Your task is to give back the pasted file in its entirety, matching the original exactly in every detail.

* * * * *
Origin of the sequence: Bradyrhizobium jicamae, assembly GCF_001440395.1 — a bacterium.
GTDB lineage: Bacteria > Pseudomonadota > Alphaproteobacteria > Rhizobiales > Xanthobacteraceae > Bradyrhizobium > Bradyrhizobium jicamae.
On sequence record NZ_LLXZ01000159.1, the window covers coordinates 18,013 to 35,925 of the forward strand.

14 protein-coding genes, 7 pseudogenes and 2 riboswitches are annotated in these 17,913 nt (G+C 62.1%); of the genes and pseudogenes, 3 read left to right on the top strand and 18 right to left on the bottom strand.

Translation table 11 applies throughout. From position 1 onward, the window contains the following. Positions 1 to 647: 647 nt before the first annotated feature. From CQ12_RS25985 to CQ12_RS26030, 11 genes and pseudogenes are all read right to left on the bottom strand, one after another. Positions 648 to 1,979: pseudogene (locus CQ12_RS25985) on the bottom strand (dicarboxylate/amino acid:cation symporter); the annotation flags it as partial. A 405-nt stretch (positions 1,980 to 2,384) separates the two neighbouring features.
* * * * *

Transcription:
Origin of the sequence: Bradyrhizobium jicamae, assembly GCF_001440395.1 — a bacterium.
GTDB lineage: Bacteria > Pseudomonadota > Alphaproteobacteria > Rhizobiales > Xanthobacteraceae > Bradyrhizobium > Bradyrhizobium jicamae.
On sequence record NZ_LLXZ01000159.1, the window covers coordinates 18,013 to 35,925 of the forward strand.

14 protein-coding genes, 7 pseudogenes and 2 riboswitches are annotated in these 17,913 nt (G+C 62.1%); of the genes and pseudogenes, 3 read left to right on the top strand and 18 right to left on the bottom strand.

Translation table 11 applies throughout. From position 1 onward, the window contains the following. Positions 1 to 647: 647 nt before the first annotated feature. From CQ12_RS25985 to CQ12_RS26030, 11 genes and pseudogenes are all read right to left on the bottom strand, one after another. Positions 648 to 1,979: pseudogene (locus CQ12_RS25985) on the bottom strand (dicarboxylate/amino acid:cation symporter); the annotation flags it as partial. A 405-nt stretch (positions 1,980 to 2,384) separates the two neighbouring features.